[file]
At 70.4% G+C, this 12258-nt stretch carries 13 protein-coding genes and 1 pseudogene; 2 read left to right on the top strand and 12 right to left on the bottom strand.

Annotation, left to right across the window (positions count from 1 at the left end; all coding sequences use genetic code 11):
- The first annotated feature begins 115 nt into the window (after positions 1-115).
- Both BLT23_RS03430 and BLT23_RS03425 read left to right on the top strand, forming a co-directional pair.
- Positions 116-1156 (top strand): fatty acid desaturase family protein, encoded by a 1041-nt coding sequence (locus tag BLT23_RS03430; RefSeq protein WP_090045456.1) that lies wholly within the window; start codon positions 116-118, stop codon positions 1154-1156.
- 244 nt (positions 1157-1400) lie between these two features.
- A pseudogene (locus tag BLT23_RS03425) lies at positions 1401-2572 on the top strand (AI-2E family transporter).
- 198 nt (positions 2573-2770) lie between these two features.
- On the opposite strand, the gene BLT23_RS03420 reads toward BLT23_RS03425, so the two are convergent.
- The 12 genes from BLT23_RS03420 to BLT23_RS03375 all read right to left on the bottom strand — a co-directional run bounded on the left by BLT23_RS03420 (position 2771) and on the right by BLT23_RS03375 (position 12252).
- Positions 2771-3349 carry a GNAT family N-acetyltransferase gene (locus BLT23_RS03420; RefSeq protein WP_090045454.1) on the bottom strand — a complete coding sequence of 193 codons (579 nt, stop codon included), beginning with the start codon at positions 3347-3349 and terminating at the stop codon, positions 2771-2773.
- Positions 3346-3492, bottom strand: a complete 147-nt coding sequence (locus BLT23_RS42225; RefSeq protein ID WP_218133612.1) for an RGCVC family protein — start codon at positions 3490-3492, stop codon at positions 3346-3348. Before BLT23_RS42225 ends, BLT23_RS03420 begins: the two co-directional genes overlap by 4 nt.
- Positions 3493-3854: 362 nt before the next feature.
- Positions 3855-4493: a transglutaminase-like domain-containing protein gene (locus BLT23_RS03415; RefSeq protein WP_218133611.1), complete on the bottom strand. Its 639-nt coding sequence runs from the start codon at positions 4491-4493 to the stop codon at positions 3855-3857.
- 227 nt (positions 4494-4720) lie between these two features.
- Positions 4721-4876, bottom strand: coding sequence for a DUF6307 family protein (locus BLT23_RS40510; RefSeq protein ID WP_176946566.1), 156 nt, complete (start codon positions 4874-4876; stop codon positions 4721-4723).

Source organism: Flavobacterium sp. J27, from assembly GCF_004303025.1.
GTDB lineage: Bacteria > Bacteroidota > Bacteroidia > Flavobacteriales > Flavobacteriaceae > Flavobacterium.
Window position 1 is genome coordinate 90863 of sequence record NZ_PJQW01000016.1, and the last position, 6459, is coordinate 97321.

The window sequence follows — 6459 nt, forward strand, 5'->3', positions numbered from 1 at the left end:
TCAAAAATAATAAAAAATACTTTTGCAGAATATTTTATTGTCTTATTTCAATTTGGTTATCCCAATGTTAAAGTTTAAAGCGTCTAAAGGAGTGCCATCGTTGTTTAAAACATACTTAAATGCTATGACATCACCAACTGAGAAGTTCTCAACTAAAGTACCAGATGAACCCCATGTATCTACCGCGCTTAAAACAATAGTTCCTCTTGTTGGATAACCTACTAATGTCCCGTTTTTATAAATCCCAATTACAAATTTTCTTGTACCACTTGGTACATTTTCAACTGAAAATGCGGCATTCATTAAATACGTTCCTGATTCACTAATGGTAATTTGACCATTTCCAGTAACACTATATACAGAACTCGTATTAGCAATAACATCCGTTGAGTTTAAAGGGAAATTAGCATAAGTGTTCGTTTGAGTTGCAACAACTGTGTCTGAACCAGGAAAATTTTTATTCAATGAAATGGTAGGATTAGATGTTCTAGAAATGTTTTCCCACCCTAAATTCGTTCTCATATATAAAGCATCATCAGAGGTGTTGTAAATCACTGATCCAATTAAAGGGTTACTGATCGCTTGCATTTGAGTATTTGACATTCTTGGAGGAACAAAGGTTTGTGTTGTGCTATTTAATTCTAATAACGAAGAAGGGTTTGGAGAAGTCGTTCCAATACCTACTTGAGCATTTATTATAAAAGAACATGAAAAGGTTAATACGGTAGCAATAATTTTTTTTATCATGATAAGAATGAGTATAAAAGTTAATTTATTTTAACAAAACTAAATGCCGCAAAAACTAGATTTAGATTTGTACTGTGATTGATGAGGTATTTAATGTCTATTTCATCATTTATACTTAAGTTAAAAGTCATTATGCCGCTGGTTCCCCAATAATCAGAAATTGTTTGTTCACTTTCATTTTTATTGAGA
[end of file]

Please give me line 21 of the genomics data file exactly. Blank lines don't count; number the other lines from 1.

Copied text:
TCAAAAATAATAAAAAATACTTTTGCAGAATATTTTATTGTCTTATTTCAATTTGGTTATCCCAATGTTAAAGTTTAAAGCGTCTAAAGGAGTGCCATCGTTGTTTAAAACATACTTAAATGCTATGACATCACCAACTGAGAAGTTCTCAACTAAAGTACCAGATGAACCCCATGTATCTACCGCGCTTAAAACAATAGTTCCTCTTGTTGGATAACCTACTAATGTCCCGTTTTTATAAATCCCAATTACAAATTTTCTTGTACCACTTGGTACATTTTCAACTGAAAATGCGGCATTCATTAAATACGTTCCTGATTCACTAATGGTAATTTGACCATTTCCAGTAACACTATATACAGAACTCGTATTAGCAATAACATCCGTTGAGTTTAAAGGGAAATTAGCATAAGTGTTCGTTTGAGTTGCAACAACTGTGTCTGAACCAGGAAAATTTTTATTCAATGAAATGGTAGGATTAGATGTTCTAGAAATGTTTTCCCACCCTAAATTCGTTCTCATATATAAAGCATCATCAGAGGTGTTGTAAATCACTGATCCAATTAAAGGGTTACTGATCGCTTGCATTTGAGTATTTGACATTCTTGGAGGAACAAAGGTTTGTGTTGTGCTATTTAATTCTAATAACGAAGAAGGGTTTGGAGAAGTCGTTCCAATACCTACTTGAGCATTTATTATAAAAGAACATGAAAAGGTTAATACGGTAGCAATAATTTTTTTTATCATGATAAGAATGAGTATAAAAGTTAATTTATTTTAACAAAACTAAATGCCGCAAAAACTAGATTTAGATTTGTACTGTGATTGATGAGGTATTTAATGTCTATTTCATCATTTATACTTAAGTTAAAAGTCATTATGCCGCTGGTTCCCCAATAATCAGAAATTGTTTGTTCACTTTCATTTTTATTGAGA